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Air Products Converts Wastewater Gas to Hydrogen Fuel

August 20, 2011

Posted by Don Dunnington at August 20, 2011 05:30 PM

Hydrogen fuel cell gas stationAir Products began pumping hydrogen generated from a California municipal wastewater treatment plant into fuel cell vehicles this month. In addition to generating hydrogen, the project also creates electricity and heat for the Orange County Sanitation District (OCSD) in Fountain Valley, CA.

Methane gas from the facility's wastewater treatment holding tanks enters a purification system and then feeds into a fuel cell where it is reformed to hydrogen. This fuel cell produces electricity for use at the OCSD facility. Hydrogen not used by the fuel cell in creating electricity to operate the facility is further purified to vehicle grade for automobile fuel cells. According to Air Products, the process will produce enough hydrogen to fuel 25 to 50 electric vehicles per day, plus generate 250 kilowatts of electricity for the plant.

Hydrogen from renewable sources is required to be in the mix in fueling stations in California. The project received partial funding from the United States Department of Energy and involved the OCSD, Air Products, FuelCell Energy (a fuel cell manufacturer), the National Fuel Cell Research Center at the University of California, Irvine, the California Air Resources Board and the South Coast Air Quality Management District.

Air quality is a major issue in this Southern California region, and emissions are heavily regulated. The project seeks do demonstrate how power, heat and a transportation fuel with no emissions can be generated from a renewable source. Other feedstock sources such as agricultural, food, and brewery wastes and landfill gas can also use this technology.

Air Products is a global supplier of hydrogen and has been a leader in developing hydrogen fueling stations with more than 50 patents in hydrogen dispensing technology. Air Products has long served the huge industrial market for hydrogen, where it is used in refining crude oil, in treating metals, and to hydrogenate oils and fats in the food industry. Other important uses are found in the chemical and pharmaceutical industries and in the manufacture of semiconductors.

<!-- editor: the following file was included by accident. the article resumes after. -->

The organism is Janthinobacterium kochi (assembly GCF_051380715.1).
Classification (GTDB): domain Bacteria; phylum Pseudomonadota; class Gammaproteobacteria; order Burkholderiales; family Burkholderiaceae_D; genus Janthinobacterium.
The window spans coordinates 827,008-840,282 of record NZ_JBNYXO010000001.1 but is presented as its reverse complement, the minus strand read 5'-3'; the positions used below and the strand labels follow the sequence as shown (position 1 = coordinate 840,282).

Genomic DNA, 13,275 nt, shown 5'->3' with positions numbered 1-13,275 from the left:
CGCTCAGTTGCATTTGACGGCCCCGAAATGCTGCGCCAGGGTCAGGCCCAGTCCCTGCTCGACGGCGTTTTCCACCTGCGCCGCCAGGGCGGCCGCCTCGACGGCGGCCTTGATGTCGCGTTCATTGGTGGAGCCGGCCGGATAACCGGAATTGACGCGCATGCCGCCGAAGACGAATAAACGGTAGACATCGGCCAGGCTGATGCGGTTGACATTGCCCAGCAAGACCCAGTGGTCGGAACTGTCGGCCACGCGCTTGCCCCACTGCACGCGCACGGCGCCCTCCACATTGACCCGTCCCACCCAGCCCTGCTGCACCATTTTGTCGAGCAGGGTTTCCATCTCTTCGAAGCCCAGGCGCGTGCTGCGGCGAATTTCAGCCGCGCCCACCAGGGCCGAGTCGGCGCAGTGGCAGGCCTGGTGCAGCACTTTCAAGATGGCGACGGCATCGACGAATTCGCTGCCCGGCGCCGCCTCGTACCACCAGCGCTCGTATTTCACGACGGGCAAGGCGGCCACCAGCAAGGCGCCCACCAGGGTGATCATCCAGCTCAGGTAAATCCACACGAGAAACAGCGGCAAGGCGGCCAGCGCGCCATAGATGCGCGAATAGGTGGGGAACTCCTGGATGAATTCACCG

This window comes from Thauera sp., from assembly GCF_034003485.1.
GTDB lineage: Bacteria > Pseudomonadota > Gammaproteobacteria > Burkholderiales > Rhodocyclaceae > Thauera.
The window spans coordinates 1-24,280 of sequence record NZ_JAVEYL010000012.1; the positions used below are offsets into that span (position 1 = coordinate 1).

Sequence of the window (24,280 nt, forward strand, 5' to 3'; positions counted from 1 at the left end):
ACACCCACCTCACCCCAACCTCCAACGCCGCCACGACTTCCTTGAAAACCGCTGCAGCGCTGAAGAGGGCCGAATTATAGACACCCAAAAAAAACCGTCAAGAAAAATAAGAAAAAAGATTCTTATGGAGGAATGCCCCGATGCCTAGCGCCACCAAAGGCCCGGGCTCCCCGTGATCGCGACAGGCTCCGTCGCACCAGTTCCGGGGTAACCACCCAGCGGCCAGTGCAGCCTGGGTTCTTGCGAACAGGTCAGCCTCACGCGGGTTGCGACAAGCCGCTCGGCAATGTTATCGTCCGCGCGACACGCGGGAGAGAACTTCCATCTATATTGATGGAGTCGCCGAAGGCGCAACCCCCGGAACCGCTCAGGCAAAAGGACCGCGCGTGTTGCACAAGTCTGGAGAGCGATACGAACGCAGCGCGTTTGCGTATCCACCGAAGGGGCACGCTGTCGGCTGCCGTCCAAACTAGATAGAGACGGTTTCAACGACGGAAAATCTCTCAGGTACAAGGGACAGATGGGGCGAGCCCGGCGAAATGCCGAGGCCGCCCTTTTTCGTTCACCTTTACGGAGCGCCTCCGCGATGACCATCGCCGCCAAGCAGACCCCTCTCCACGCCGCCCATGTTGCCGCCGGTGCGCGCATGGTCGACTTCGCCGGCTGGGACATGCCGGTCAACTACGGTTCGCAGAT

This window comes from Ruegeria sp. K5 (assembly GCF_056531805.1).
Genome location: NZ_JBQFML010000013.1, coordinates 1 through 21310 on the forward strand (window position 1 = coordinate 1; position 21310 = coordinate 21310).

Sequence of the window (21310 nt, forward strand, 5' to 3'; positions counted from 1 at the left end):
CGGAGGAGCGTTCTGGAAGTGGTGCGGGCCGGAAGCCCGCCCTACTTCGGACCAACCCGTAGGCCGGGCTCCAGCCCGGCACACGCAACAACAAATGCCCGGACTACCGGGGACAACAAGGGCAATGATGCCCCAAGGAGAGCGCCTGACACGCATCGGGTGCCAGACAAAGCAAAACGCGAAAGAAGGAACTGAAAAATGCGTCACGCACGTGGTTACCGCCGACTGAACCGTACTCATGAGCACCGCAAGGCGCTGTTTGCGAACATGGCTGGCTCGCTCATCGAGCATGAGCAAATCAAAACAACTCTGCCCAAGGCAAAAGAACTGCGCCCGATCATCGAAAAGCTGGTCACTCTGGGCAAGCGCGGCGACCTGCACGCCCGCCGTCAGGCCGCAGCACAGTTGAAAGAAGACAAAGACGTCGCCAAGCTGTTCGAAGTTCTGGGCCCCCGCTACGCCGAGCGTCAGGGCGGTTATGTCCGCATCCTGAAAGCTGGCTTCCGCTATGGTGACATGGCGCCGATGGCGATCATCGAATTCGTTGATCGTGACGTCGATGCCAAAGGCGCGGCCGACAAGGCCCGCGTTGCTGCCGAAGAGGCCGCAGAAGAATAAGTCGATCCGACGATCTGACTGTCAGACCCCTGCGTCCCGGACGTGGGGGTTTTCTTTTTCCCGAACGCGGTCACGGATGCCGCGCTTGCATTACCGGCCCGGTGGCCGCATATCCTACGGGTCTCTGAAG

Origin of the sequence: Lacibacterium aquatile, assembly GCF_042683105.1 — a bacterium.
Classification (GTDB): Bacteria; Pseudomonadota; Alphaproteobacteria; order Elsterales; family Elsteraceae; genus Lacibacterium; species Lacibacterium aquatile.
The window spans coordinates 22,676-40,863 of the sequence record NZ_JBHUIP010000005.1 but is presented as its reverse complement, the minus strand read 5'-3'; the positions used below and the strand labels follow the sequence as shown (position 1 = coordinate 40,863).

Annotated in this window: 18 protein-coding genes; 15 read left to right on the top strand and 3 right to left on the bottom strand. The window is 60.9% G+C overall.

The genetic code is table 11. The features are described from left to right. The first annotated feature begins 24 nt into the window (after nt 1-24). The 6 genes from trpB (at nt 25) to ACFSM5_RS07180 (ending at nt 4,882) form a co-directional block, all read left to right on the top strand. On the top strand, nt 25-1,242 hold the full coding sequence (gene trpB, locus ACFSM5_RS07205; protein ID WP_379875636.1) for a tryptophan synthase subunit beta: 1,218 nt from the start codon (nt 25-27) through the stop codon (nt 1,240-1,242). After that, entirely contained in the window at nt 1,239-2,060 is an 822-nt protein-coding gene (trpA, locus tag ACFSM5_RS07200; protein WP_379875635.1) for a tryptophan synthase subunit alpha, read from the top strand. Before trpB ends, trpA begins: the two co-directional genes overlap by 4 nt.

While many see hydrogen as the fuel of the future, it cannot compete economically today with the major hydrocarbon fuels such as oil, natural gas and coal. According to the National Energy Education Development Project (www.need.org), hydrogen from electrolysis is ten times more costly than natural gas and three times more costly than gasoline per Btu.

In a two-page white paper on hydrogen (download the PDF here), NEED explains that industry produces most of its hydrogen in a process called steam reforming, where high-temperature steam separates hydrogen from the carbon atoms in methane (CH4). While the NEED paper calls this the most cost effective way to produce hydrogen, it points out the downside is it uses fossil fuels both in the manufacturing process and as the heat source.

Unless, of course, the methane comes from wastewater. Then you've got a whole new equation, which is what Air Products hopes to demonstrate in Fountain Valley.

Don Dunnington
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